Cosmetics as Estrogen

More toxic through the skin

Parabens

Parabens

Parabens were considered among those preservatives with low systemic toxicity, primarily causing allergic reactions--but that was before science figured out they were also like taking weak estrogen pills. Toxic pills.

Researchers from the Department of Biology & Biochemistry, Brunel University, Uxbridge, Middlesex, have found that alkyl hydroxy benzoate preservatives (namely methyl-, ethyl-, propyl-, and butylparaben) are weakly estrogenic.

In a test tube, scientists conducted an estrogen receptor-binding assay to see if butyl paraben was able to compete with the real female hormone estradiol for binding to rat cells’ estrogen receptors with an affinity approximately 5 orders of magnitude lower than that of diethylstilbestrol (a highly carcinogenic synthetic estrogen), and between 1 and 2 orders of magnitude less than nonylphenol (another estrogenic synthetic industrial chemical).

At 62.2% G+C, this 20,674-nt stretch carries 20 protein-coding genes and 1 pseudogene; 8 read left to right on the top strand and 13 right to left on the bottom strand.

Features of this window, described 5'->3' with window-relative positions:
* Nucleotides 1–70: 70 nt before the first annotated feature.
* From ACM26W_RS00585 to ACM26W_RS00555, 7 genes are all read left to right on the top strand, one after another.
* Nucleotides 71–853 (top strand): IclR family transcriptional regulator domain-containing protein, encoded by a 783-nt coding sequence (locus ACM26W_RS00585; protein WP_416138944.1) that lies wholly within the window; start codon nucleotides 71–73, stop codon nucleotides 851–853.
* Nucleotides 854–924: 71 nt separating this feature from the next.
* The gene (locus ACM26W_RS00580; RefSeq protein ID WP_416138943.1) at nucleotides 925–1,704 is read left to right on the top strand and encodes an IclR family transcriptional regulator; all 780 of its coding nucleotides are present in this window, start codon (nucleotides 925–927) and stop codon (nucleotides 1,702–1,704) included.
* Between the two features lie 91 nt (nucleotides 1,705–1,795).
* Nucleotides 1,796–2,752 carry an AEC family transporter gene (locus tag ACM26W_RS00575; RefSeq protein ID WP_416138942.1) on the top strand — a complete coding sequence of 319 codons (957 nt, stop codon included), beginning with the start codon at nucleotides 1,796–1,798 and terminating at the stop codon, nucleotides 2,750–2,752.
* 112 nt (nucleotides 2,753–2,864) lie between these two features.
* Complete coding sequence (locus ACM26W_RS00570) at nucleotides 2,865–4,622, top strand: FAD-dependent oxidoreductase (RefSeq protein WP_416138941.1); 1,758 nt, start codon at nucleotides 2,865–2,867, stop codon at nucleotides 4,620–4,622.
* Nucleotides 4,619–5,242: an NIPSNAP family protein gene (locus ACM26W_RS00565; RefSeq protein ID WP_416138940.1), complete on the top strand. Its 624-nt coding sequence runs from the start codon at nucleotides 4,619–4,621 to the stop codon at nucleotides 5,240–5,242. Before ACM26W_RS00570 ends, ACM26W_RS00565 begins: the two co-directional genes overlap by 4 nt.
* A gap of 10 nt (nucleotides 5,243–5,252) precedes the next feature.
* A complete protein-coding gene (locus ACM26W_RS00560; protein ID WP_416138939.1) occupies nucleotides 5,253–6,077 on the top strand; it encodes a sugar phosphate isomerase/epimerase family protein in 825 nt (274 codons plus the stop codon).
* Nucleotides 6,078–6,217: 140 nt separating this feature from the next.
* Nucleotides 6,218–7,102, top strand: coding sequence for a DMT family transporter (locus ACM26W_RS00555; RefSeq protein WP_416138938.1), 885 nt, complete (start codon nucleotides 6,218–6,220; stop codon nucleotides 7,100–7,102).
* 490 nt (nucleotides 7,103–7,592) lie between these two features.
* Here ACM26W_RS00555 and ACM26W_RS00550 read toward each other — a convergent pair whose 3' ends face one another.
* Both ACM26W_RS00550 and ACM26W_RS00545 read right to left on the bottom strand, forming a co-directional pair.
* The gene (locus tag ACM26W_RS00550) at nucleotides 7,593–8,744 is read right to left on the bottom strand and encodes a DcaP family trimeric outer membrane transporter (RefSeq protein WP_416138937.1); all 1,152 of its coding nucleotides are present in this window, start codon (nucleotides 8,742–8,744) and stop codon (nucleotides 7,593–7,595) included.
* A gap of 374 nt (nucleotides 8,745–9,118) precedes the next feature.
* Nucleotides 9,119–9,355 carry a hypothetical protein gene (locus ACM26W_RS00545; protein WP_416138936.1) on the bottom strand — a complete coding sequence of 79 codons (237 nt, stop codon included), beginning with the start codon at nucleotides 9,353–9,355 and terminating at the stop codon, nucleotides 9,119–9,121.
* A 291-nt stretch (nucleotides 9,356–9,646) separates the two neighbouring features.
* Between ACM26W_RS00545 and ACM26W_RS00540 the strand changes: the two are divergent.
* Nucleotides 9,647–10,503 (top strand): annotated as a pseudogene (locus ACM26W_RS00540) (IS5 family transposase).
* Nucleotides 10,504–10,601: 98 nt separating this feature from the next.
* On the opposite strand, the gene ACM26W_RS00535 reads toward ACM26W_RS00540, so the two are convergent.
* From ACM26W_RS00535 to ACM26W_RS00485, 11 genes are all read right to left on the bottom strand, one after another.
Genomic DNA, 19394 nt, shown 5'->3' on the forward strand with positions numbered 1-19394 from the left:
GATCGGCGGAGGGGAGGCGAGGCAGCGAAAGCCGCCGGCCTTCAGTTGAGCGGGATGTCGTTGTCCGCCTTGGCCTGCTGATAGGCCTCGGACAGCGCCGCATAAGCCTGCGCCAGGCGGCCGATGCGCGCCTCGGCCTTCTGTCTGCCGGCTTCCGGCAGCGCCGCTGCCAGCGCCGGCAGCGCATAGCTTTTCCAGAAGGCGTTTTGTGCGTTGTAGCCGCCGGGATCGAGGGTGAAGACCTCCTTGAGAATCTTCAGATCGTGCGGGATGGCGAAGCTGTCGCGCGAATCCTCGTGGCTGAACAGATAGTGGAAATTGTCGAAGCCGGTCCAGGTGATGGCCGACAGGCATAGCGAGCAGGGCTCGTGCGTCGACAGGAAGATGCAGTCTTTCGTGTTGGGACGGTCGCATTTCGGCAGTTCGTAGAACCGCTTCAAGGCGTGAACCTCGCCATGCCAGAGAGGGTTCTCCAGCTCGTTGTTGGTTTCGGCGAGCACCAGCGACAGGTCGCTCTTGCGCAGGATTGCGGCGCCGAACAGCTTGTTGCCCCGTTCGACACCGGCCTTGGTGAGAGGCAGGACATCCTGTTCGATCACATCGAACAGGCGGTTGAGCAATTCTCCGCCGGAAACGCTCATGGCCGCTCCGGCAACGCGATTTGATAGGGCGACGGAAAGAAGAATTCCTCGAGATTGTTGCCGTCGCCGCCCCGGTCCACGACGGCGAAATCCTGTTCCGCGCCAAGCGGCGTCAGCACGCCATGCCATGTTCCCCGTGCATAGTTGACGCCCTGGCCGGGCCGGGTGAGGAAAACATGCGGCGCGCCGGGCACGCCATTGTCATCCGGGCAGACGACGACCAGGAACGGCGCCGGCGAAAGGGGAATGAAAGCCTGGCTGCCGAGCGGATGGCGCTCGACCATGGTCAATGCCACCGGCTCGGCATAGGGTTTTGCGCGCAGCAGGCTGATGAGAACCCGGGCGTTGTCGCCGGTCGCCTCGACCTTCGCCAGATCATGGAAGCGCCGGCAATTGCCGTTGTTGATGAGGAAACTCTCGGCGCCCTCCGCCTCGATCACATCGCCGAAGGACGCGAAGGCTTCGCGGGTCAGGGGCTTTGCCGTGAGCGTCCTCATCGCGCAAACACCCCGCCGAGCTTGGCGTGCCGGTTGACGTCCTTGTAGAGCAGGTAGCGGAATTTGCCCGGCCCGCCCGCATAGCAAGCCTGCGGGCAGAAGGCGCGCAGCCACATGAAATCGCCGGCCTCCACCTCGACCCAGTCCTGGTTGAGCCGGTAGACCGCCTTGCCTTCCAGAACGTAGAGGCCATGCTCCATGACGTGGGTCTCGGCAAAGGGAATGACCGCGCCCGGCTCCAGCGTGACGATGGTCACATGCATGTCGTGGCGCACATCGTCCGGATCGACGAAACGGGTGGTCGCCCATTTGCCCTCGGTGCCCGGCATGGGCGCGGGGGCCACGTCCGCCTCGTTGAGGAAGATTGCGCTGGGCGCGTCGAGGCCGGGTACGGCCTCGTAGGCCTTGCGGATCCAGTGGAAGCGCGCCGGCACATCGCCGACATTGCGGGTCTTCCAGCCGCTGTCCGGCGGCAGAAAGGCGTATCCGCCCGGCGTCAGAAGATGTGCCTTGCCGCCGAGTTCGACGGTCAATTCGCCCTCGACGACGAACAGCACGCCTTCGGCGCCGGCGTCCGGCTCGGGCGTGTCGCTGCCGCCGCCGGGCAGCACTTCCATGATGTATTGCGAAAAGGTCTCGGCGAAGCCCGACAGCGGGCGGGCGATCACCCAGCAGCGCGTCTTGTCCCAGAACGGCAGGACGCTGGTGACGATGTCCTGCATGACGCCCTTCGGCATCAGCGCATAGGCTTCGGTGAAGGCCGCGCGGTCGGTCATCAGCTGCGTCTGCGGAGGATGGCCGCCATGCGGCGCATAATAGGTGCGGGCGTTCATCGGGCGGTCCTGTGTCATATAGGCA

When administered orally, the parabens were inactive. But putting the butylparaben into the skin and bypassing the digestive process produced a positive estrogenic response on rat uterine tissues. Although approximately 100,000 times less potent than 17 beta-estradiol, greater exposure to the parabens may compensate for their lower potency. Also, the parabens are not healthy estrogens. They are toxic forms of the hormone that stimulate metabolic pathways within the body that can lead to breast besides other cancers and maladies related to estrogen excess.

The researchers conclude that, “Given their use in a wide range of commercially available topical preparations, it is suggested that the safety in use of these chemicals should be reassessed . . .”

References

Routledge, E.J., et al “Some alkyl hydroxy benzoate preservatives (parabens) are estrogenic.” Toxicol Appl Pharmacol, 1998; 153(1):12-9.

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